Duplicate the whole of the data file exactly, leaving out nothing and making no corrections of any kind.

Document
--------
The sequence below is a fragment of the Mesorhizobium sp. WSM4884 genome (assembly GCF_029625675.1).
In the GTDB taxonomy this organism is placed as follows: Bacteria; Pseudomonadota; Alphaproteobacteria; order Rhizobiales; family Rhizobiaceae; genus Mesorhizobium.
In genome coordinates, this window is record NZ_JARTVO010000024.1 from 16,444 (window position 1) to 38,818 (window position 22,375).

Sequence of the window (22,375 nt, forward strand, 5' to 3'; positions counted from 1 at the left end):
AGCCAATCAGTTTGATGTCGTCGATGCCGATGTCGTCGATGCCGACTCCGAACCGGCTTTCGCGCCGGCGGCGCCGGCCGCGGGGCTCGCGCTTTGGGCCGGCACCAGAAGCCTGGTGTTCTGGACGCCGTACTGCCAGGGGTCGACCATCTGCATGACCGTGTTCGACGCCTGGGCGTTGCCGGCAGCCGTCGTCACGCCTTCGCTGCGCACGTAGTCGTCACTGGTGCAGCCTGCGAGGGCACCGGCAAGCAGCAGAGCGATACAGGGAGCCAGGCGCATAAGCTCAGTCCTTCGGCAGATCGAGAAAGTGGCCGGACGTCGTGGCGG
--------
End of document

The sequence below is a fragment of the Mesorhizobium sp. WSM4884 genome (assembly GCF_029625675.1).
In the GTDB taxonomy this organism is placed as follows: Bacteria; Pseudomonadota; Alphaproteobacteria; order Rhizobiales; family Rhizobiaceae; genus Mesorhizobium.
In genome coordinates, this window is record NZ_JARTVO010000024.1 from 16,444 (window position 1) to 38,818 (window position 22,375).

Sequence of the window (22,375 nt, forward strand, 5' to 3'; positions counted from 1 at the left end):
AGCCAATCAGTTTGATGTCGTCGATGCCGATGTCGTCGATGCCGACTCCGAACCGGCTTTCGCGCCGGCGGCGCCGGCCGCGGGGCTCGCGCTTTGGGCCGGCACCAGAAGCCTGGTGTTCTGGACGCCGTACTGCCAGGGGTCGACCATCTGCATGACCGTGTTCGACGCCTGGGCGTTGCCGGCAGCCGTCGTCACGCCTTCGCTGCGCACGTAGTCGTCACTGGTGCAGCCTGCGAGGGCACCGGCAAGCAGCAGAGCGATACAGGGAGCCAGGCGCATAAGCTCAGTCCTTCGGCAGATCGAGAAAGTGGCCGGACGTCGTGGCGG